'Home owning hopelessness' as private renters fear they may never get on property ladder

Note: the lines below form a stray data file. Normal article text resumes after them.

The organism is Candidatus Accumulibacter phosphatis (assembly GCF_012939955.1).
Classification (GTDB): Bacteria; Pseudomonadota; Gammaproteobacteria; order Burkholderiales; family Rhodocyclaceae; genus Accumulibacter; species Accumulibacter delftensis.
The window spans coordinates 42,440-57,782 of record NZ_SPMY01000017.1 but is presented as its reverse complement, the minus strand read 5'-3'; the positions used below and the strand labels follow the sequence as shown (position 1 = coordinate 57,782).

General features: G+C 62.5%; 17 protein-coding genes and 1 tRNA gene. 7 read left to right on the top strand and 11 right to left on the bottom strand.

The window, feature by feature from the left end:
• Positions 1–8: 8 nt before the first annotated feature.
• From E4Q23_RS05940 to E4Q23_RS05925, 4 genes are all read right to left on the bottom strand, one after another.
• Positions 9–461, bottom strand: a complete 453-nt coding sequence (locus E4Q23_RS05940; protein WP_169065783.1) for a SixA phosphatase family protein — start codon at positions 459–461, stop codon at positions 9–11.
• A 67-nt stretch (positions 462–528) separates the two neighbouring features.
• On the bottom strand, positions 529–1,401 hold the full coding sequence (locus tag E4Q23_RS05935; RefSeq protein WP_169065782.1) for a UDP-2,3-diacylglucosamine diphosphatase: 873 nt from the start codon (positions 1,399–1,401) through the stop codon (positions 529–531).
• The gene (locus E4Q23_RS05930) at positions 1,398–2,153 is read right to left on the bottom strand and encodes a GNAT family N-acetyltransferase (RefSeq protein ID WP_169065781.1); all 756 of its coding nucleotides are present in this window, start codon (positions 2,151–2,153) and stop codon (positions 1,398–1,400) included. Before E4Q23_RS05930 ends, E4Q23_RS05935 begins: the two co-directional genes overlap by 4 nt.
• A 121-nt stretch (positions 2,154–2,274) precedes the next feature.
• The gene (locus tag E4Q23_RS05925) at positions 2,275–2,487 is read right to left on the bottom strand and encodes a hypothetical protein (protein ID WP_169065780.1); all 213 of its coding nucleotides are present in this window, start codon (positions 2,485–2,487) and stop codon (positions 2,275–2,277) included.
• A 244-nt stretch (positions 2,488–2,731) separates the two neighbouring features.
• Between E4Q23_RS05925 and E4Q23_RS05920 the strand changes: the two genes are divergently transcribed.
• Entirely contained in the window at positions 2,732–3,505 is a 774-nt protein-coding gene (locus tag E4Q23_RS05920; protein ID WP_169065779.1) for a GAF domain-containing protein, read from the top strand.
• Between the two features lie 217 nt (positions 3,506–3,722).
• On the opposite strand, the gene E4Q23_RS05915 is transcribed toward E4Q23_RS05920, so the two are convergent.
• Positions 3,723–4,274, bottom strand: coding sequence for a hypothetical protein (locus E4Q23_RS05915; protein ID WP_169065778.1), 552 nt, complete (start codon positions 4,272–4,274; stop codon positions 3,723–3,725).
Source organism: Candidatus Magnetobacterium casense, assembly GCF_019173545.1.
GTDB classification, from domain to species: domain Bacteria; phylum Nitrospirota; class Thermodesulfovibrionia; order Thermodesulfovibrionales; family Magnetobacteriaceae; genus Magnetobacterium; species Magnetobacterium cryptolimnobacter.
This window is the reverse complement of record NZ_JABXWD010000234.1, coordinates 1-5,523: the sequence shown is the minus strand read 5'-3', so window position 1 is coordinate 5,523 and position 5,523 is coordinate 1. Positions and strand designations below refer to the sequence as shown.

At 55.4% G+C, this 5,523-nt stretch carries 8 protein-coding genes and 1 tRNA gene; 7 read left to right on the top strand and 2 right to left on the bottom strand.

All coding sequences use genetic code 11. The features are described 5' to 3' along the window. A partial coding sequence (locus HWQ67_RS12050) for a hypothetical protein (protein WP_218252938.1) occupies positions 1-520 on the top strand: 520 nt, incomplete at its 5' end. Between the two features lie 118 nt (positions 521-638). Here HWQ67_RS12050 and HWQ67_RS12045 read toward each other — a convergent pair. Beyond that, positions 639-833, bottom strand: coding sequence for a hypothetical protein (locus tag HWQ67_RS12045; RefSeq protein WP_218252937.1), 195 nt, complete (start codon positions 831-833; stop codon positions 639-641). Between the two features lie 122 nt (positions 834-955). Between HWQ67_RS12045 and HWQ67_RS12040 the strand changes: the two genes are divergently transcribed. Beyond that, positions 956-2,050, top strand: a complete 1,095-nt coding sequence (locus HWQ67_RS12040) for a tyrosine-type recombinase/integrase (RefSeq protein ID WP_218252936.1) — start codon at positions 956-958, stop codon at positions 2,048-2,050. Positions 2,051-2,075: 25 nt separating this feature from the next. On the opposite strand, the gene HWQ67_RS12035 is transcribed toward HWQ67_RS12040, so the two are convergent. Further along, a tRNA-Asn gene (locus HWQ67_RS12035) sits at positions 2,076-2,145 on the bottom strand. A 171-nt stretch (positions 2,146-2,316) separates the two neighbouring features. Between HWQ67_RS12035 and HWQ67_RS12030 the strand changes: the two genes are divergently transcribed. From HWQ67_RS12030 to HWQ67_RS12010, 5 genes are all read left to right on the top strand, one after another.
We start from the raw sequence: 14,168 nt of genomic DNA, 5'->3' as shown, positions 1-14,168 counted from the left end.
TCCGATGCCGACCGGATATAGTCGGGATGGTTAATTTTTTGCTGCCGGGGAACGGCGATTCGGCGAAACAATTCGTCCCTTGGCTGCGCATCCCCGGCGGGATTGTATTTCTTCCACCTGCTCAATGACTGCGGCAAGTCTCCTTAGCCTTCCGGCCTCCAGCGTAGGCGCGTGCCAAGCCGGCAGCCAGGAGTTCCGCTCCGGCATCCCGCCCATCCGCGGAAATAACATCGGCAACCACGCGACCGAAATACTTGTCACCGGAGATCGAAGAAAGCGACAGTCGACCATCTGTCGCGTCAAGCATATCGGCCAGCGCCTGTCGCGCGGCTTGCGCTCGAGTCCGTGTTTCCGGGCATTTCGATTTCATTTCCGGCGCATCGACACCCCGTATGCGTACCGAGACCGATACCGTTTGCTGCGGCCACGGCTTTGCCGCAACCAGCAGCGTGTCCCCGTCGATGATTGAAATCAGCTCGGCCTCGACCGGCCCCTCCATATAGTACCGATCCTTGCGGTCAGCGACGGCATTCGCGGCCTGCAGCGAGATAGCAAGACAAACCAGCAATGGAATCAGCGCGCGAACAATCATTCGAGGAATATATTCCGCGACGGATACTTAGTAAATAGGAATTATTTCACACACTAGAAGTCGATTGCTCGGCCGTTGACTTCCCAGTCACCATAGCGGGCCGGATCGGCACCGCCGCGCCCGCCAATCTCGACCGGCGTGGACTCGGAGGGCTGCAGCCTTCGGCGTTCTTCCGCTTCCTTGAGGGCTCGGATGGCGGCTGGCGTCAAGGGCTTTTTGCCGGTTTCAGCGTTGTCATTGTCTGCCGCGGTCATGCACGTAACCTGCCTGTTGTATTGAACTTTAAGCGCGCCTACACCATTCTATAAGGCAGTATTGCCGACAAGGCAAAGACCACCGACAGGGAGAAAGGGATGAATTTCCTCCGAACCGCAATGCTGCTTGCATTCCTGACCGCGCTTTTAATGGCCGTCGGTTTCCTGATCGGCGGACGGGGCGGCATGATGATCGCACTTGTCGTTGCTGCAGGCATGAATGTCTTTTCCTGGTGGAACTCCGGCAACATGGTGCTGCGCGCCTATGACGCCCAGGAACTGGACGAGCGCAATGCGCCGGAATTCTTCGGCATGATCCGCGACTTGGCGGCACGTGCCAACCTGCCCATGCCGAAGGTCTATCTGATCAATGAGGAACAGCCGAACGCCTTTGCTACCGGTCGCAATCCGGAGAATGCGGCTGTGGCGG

59% of private renters in England never expect to buy their own property because they won't be able to afford 1, as Councils warn of the nation's growing "home owning hopelessness."  The Local Government Association said Councils need powers and funding to create a mix of affordable housing options, both for renters hoping to save up for a deposit and those looking to buy, to help boost affordability and home ownership. The latest English Housing Survey figures show there has been a noticeable increase in the amount of renters that say that affordability will stop them from owning their own home. In 2008/9, the proportion of this group was 56%, compared to 70% in 2015/6. The LGA, which represents more than 370 Councils in England and Wales, is also concerned that 21% private renters are dissatisfied with their tenure, compared to less than 1% of owner occupiers. Just 2.7% of renters said they rented because they preferred the flexibility of the tenure, suggesting that most renters would like to own, but cannot afford the home that they need. With the average homebuyer expected to pay 7.6 times their annual wages for a home, many renters are locked out of the housing market. In Camden, in London, this rises to as much as 11.8 times the average salary, in Wiltshire, it's 9.5 times the average salary, and in Harrogate, in Yorkshire, house prices are 10 times the average salary. Private renters spend on average 35% of their income on housing costs, compared to those who own their home spending just 18%.  The LGA said Councils need to be given additional freedom and flexibilities and access to funding, to resume their historic role as a major builder of affordable homes; including those for social and affordable rents; to boost affordability and home ownership. This means being able to borrow to invest in housing and to keep 100% of the receipts from any homes they sell to replace them.  Cllr Martin Tett, the LGA's Housing spokesman, said:- "It's worrying that so many people renting a home feel a sense of home owning hopelessness.  We know that the shortage of houses is a top concern for people as homes are too often unavailable, unaffordable and not appropriate for the different needs in our communities. All types of homes; including those for affordable and social rent; have to be built to solve our this shortage, boost affordability and increase home ownership. For this to happen, Councils desperately need additional flexibility, and access to funding, to resume their historic role as a major builder of affordable homes. This means being able to borrow to invest in housing and to keep 100% of the receipts from properties sold through Right to Buy to replace homes and reinvest in building more of the genuine affordable homes our communities desperately need."